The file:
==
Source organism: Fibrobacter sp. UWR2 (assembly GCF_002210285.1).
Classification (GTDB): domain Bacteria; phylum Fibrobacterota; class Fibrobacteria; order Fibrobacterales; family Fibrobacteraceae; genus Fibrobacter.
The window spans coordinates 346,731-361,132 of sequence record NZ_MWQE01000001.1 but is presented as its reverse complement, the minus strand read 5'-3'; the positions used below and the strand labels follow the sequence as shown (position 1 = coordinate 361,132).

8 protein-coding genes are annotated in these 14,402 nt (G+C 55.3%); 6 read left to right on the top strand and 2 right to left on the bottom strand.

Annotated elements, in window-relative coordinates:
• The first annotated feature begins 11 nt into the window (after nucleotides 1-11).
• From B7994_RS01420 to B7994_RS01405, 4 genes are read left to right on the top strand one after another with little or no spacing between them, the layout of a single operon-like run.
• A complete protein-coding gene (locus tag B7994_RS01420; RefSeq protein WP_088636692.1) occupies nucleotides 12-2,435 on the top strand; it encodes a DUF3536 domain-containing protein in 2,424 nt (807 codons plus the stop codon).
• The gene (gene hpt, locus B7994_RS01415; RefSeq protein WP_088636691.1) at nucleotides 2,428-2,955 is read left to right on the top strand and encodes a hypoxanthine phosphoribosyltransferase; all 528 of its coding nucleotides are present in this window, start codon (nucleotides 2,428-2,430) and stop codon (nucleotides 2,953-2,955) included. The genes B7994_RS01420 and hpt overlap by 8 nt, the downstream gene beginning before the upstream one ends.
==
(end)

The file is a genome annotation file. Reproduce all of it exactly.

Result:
Source organism: Fibrobacter sp. UWR2 (assembly GCF_002210285.1).
Classification (GTDB): domain Bacteria; phylum Fibrobacterota; class Fibrobacteria; order Fibrobacterales; family Fibrobacteraceae; genus Fibrobacter.
The window spans coordinates 346,731-361,132 of sequence record NZ_MWQE01000001.1 but is presented as its reverse complement, the minus strand read 5'-3'; the positions used below and the strand labels follow the sequence as shown (position 1 = coordinate 361,132).

8 protein-coding genes are annotated in these 14,402 nt (G+C 55.3%); 6 read left to right on the top strand and 2 right to left on the bottom strand.

Annotated elements, in window-relative coordinates:
• The first annotated feature begins 11 nt into the window (after nucleotides 1-11).
• From B7994_RS01420 to B7994_RS01405, 4 genes are read left to right on the top strand one after another with little or no spacing between them, the layout of a single operon-like run.
• A complete protein-coding gene (locus tag B7994_RS01420; RefSeq protein WP_088636692.1) occupies nucleotides 12-2,435 on the top strand; it encodes a DUF3536 domain-containing protein in 2,424 nt (807 codons plus the stop codon).
• The gene (gene hpt, locus B7994_RS01415; RefSeq protein WP_088636691.1) at nucleotides 2,428-2,955 is read left to right on the top strand and encodes a hypoxanthine phosphoribosyltransferase; all 528 of its coding nucleotides are present in this window, start codon (nucleotides 2,428-2,430) and stop codon (nucleotides 2,953-2,955) included. The genes B7994_RS01420 and hpt overlap by 8 nt, the downstream gene beginning before the upstream one ends.